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I know that given, $f(x)=x+ \frac{x^{3}}{1+x^{2}}$

I should set $y=x+ \frac{x^{3}}{1+x^{2}}$ and solve in terms of $x$, then just swap the $x$'s and $y$'s.

I know that, since the derivative is always positive, and since the function is composed of polynomials, it is continuous and one-to-one, so that an inverse exists. But I cant seem to figure out the algebra to solve in terms of $x$?

I just end up going in circles.

Any help would be greatly appreciated.

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    $\begingroup$ The answer seems a bit complicated, so maybe you're just best off pointing out that an inverse exists and calling it a day. $\endgroup$ – Arthur May 31 '16 at 9:51
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    $\begingroup$ @Arthur It's not so complicated actually, takes about 20 mins by hand. All that is needed is a few big sheets of paper :) $\endgroup$ – peter.petrov May 31 '16 at 10:18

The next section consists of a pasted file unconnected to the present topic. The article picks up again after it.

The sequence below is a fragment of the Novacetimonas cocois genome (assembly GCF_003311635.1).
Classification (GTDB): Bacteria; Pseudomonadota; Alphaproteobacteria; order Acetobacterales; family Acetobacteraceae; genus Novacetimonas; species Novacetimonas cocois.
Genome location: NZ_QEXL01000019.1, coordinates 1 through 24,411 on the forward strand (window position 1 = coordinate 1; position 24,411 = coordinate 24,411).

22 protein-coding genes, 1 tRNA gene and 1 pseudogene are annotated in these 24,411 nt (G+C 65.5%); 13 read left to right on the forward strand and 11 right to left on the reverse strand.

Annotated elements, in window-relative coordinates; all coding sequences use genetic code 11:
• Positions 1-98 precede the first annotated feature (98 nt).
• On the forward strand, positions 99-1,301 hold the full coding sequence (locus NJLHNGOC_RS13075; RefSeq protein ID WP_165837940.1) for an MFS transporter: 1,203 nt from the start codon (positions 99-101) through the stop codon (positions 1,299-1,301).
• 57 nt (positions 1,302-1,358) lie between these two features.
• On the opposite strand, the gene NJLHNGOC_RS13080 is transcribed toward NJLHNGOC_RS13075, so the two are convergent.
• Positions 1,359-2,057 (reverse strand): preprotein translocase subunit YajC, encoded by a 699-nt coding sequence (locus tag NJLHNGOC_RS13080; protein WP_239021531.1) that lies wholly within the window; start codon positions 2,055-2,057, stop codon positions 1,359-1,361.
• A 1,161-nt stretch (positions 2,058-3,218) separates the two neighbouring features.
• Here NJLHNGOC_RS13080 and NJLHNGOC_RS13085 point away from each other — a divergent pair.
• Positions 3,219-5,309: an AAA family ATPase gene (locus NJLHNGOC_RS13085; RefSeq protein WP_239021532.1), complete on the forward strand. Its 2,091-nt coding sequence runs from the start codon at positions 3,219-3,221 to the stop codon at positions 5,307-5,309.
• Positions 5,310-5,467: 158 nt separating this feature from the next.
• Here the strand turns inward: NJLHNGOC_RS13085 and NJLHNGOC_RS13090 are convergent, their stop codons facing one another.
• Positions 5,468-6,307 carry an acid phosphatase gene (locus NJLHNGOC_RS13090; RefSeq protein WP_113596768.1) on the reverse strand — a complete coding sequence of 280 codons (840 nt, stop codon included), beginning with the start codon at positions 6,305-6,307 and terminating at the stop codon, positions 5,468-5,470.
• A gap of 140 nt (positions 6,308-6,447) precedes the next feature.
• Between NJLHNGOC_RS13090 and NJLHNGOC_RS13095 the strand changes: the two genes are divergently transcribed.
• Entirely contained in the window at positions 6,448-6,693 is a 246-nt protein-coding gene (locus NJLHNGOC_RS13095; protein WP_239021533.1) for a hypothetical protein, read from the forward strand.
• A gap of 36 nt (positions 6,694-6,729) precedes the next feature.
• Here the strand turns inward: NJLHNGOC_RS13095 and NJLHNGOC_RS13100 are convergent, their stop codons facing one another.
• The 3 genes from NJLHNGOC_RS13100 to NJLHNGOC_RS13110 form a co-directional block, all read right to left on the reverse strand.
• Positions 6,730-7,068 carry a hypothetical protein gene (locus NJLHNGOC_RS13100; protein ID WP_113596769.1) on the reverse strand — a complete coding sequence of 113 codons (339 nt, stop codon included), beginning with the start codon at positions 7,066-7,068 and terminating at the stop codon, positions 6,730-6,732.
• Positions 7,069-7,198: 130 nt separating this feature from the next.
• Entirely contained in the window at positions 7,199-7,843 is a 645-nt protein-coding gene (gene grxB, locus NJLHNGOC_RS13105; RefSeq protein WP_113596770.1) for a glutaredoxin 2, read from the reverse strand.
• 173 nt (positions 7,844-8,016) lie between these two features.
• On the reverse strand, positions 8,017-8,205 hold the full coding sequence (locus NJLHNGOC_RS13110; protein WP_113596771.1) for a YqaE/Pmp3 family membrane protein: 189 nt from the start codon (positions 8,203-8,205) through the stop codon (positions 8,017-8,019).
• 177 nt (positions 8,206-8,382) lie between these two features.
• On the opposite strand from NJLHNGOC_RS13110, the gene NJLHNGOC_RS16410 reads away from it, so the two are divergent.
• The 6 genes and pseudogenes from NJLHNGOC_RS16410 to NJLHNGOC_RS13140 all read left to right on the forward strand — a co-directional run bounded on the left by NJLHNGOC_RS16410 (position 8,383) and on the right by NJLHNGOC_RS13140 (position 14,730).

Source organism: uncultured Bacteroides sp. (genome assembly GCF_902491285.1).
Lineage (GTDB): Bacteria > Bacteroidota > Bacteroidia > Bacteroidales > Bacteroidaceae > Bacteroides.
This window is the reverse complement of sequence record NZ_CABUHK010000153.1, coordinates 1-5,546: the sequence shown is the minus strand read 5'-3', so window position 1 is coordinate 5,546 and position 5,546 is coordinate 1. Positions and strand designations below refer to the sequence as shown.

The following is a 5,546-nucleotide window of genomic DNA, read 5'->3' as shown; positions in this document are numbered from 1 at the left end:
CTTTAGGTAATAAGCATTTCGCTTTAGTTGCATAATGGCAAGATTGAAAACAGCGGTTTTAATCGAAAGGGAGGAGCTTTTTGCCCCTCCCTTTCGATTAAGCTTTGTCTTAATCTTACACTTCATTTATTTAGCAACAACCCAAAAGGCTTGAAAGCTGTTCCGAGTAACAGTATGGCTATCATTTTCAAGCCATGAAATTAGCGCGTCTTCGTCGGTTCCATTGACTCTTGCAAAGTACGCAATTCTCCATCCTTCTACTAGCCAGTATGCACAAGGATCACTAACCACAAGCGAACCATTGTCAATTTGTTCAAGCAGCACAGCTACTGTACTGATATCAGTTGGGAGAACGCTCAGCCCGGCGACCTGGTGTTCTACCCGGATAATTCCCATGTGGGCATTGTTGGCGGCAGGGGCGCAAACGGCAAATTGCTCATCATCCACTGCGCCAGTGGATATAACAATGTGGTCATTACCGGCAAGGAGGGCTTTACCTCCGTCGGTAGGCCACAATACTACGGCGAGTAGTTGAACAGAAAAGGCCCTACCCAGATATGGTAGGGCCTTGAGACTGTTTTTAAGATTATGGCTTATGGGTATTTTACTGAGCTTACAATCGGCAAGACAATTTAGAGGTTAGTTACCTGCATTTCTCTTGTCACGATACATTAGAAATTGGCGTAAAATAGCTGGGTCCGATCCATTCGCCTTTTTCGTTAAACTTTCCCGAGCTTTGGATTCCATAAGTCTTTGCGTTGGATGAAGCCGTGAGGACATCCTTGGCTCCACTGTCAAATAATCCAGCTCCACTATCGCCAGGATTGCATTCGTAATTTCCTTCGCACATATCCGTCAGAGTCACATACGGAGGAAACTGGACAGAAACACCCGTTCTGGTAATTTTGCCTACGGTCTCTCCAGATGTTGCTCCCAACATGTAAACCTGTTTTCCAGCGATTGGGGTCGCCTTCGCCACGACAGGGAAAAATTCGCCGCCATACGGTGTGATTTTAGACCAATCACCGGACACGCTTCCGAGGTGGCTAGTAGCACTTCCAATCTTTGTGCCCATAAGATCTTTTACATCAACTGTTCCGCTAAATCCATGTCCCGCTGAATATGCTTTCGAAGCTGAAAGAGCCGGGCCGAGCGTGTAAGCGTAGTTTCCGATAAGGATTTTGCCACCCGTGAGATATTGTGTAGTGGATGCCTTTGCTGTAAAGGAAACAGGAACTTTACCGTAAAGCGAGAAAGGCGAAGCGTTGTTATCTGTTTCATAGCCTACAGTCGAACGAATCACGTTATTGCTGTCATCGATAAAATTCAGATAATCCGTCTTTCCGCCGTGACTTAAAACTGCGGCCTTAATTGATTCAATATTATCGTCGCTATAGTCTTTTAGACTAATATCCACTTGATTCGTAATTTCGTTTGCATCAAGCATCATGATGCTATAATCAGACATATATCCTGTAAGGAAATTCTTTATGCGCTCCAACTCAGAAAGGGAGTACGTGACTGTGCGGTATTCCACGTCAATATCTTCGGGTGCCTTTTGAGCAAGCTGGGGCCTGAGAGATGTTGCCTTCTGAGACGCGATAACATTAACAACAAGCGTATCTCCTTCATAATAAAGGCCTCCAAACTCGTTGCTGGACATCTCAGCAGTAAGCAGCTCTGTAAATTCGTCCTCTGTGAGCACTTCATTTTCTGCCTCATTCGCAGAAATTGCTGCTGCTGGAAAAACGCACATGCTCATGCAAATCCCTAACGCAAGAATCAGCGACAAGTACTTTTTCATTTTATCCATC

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You get a cubic function/equation for $x$:

$2x^3 - y \cdot x^2 + x - y = 0$

The solution for $x$ seems to be as follows:

$x = - \frac{1}{6} \cdot (-y + C + \frac{y^2-6}{C})$

where

$C = \sqrt[3]{-y^3-45y + \sqrt{108y^4+1917y^2+216}}$

I just followed (by hand) the formulas given here:

general formula for the roots (of a cubic function)

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